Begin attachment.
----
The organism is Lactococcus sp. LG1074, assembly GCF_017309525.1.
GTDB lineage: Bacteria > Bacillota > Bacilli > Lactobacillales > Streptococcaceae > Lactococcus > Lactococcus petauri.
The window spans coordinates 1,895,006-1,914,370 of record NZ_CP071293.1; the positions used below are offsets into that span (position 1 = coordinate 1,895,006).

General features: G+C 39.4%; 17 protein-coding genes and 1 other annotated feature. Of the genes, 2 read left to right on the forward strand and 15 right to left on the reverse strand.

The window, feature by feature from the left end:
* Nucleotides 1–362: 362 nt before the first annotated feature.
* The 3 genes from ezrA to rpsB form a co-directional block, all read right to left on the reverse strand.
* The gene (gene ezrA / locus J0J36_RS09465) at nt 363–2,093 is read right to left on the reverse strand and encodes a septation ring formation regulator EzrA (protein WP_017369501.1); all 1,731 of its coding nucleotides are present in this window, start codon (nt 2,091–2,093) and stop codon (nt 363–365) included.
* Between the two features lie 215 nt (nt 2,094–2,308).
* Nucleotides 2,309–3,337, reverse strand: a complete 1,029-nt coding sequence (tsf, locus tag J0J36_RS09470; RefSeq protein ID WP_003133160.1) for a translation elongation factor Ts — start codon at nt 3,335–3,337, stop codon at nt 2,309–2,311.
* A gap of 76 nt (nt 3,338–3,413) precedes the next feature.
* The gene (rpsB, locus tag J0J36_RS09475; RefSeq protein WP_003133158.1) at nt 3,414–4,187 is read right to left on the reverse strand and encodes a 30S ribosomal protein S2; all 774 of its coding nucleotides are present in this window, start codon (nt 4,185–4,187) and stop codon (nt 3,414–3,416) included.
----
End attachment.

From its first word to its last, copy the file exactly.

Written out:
The organism is Lactococcus sp. LG1074, assembly GCF_017309525.1.
GTDB lineage: Bacteria > Bacillota > Bacilli > Lactobacillales > Streptococcaceae > Lactococcus > Lactococcus petauri.
The window spans coordinates 1,895,006-1,914,370 of record NZ_CP071293.1; the positions used below are offsets into that span (position 1 = coordinate 1,895,006).

General features: G+C 39.4%; 17 protein-coding genes and 1 other annotated feature. Of the genes, 2 read left to right on the forward strand and 15 right to left on the reverse strand.

The window, feature by feature from the left end:
* Nucleotides 1–362: 362 nt before the first annotated feature.
* The 3 genes from ezrA to rpsB form a co-directional block, all read right to left on the reverse strand.
* The gene (gene ezrA / locus J0J36_RS09465) at nt 363–2,093 is read right to left on the reverse strand and encodes a septation ring formation regulator EzrA (protein WP_017369501.1); all 1,731 of its coding nucleotides are present in this window, start codon (nt 2,091–2,093) and stop codon (nt 363–365) included.
* Between the two features lie 215 nt (nt 2,094–2,308).
* Nucleotides 2,309–3,337, reverse strand: a complete 1,029-nt coding sequence (tsf, locus tag J0J36_RS09470; RefSeq protein ID WP_003133160.1) for a translation elongation factor Ts — start codon at nt 3,335–3,337, stop codon at nt 2,309–2,311.
* A gap of 76 nt (nt 3,338–3,413) precedes the next feature.
* The gene (rpsB, locus tag J0J36_RS09475; RefSeq protein WP_003133158.1) at nt 3,414–4,187 is read right to left on the reverse strand and encodes a 30S ribosomal protein S2; all 774 of its coding nucleotides are present in this window, start codon (nt 4,185–4,187) and stop codon (nt 3,414–3,416) included.